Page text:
Tuesday, August 01, 2006

but no cigar

Fidel Castro, the permanent paterfamilias of Cuba, is 80 years old and in the hospital with intestinal distress. The military strongman has, for the first time ever, handed the reins of power over to another. Of course, he kept to the pseudo-monarchic traditions we have come to expect from North Korea, lending him to his slightly less elderly brother Raul(age 75). This has given much thought both in Washington and Havana as to Cuba after Castro, or the Castros, as the case may be. Whatever successor government, I hope the US punditocracy will be severely chastened this fucking time before 'our soldiers will be greeted with sugarcane parades' and 'cigars will pay for the entire reconstruction costs' drips out of their vodka-lubricated mouths. Not much is known about Raul, other than his general stay-the-course philosophy of governence and the contrast in charisma with his brother.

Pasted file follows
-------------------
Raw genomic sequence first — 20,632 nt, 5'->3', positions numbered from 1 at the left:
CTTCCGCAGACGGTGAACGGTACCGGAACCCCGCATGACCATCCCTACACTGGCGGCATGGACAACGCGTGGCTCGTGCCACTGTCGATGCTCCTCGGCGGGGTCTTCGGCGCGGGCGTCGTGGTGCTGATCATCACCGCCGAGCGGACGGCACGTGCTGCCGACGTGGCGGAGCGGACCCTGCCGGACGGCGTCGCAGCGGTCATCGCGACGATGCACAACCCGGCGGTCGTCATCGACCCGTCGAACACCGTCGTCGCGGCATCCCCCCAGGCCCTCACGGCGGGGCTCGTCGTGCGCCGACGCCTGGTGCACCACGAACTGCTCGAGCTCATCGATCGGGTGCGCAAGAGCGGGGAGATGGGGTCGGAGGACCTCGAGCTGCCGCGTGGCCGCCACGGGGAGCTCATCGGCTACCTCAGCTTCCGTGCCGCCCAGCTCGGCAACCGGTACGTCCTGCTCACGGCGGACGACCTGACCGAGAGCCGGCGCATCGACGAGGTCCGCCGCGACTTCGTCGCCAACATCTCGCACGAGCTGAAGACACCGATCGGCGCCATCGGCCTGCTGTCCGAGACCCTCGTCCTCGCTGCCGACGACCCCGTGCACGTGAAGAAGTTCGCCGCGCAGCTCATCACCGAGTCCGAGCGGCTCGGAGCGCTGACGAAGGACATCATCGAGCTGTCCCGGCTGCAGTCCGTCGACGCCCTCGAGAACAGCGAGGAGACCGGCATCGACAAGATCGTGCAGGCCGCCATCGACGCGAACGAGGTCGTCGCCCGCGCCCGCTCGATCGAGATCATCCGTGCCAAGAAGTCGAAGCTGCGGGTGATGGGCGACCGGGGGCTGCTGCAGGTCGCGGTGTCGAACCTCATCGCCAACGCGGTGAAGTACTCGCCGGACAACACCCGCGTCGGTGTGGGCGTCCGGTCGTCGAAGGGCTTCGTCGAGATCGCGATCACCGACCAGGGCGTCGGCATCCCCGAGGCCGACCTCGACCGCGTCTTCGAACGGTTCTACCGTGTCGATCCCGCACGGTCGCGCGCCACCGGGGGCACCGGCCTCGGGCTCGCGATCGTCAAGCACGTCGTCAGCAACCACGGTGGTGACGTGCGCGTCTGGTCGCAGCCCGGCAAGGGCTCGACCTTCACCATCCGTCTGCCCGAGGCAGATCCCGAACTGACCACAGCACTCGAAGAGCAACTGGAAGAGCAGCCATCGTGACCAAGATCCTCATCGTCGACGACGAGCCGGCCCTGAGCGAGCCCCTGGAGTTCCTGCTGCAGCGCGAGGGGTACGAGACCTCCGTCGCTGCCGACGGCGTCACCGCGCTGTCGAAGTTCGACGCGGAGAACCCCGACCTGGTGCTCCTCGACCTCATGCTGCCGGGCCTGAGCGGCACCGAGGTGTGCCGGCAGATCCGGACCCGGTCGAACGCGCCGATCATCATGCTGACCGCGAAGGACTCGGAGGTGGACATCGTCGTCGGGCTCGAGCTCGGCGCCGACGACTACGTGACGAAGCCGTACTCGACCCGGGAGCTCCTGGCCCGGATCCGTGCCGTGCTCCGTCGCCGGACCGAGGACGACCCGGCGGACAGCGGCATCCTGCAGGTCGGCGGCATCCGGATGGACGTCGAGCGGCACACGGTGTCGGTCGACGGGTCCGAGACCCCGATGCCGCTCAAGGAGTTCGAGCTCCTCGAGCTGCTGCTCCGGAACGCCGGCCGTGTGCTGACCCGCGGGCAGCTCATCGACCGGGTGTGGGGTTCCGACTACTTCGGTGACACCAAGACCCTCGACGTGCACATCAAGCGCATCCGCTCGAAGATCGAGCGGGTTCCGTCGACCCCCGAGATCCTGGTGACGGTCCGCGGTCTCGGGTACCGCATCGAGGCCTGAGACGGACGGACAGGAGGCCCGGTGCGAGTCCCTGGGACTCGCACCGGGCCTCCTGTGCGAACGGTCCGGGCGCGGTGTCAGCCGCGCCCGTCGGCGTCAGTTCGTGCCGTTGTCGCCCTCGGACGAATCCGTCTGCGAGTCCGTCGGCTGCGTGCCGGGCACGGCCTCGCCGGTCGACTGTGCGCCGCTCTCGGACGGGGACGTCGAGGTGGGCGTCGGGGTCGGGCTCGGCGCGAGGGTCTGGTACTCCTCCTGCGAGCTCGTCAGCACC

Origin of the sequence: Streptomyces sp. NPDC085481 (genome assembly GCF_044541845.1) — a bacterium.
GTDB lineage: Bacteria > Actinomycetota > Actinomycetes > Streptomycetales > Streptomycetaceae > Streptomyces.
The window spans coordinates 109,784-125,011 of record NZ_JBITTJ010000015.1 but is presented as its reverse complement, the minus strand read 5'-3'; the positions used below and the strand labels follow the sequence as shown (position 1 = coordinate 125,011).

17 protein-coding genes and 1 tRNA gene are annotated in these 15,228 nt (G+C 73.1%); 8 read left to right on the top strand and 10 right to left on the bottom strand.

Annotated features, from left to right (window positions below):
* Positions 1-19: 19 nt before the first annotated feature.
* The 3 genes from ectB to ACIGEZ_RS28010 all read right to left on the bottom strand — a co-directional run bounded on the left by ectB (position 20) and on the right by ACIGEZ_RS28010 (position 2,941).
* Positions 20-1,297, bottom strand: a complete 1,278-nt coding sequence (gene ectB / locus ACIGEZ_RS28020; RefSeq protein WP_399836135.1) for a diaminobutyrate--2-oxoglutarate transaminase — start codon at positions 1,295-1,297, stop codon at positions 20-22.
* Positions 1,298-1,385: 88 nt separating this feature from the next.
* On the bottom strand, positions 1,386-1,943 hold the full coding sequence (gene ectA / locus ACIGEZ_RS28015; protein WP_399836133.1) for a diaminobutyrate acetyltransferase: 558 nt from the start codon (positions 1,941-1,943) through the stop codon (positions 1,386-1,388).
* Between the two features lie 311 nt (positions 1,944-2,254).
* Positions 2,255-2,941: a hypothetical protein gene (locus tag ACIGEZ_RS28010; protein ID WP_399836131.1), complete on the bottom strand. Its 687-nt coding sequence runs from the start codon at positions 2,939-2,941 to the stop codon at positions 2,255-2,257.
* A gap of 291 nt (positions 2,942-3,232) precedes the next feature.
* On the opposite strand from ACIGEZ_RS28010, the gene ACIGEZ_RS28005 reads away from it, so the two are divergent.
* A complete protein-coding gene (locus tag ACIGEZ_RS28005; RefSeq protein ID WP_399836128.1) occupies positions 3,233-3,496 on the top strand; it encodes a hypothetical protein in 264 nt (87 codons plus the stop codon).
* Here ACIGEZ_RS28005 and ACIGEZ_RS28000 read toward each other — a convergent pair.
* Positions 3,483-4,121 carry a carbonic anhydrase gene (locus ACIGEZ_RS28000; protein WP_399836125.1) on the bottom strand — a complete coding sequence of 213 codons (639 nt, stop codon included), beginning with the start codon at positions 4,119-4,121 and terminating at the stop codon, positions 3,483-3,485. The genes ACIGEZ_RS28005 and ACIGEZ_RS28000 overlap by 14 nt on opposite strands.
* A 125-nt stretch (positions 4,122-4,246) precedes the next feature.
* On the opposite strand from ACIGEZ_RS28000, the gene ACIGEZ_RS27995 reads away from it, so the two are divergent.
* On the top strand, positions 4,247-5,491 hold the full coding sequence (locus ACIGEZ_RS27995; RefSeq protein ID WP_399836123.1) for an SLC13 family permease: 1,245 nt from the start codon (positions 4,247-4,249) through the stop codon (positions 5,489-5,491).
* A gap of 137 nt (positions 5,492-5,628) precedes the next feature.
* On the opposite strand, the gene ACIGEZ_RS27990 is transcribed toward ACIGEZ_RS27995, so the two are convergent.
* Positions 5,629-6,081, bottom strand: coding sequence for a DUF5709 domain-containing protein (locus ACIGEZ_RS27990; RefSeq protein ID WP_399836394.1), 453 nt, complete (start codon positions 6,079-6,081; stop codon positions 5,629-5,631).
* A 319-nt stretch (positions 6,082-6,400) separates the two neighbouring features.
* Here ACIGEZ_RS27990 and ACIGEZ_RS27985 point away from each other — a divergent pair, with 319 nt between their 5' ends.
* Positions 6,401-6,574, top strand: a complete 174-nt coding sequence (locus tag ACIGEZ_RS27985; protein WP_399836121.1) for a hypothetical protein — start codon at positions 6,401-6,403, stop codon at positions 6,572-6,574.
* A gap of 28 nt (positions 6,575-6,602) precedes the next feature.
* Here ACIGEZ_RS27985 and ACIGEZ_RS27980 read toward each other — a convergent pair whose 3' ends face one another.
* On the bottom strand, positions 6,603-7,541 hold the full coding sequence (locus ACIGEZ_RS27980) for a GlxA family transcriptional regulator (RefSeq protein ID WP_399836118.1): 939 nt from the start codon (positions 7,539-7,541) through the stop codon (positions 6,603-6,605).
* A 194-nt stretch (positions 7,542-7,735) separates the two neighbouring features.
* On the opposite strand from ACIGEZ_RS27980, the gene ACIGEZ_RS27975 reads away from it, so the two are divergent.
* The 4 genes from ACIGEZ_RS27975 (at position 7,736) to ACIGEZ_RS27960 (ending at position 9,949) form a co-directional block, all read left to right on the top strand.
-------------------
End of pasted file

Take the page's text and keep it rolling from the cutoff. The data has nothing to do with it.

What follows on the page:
The US undoubtably will be pushed to 'do something' whether it means more meaningless threats or hosing down someone suitably pro-American in cash. This 'do something' is always a cure looking for a disease, and will be propounded at length by the president's brother, Florida governor Jeb Bush and his supporters in the Miami Cuban exile community. All would-be Chalabis are thinking about what they are going to do with grandpa's plantation it seems. But because we refuse any dialogue with Cuba, that egg is never going to be uncracked. I think rapprochment and dialogue with Cuba have been needed for decades. One Wal-Mart or even IKEA would be a far more formidable capitalist propaganda weapon than years of pirate radio transmissions.Hugo Chavez, the President of Venezuela, will see this as a regional challenge, pouring massive support into the Cuban economy. Expect to see concerns about the security of facilities in Gitmo, especially from twitchy Congressional hawks. Likely you will see a cold war between Venezuela and the US with attendant saber-rattling and cause for Hugo to deploy his musing suggestion to stop the spigot on Citgo. Meaning 20% of US oil is effectively unavailable, adding another dollar or two to its domestic price at best. Democracy will come at the behest of the Cuban people, and not by anyone in Miami, Caracas, or even the Castro family.

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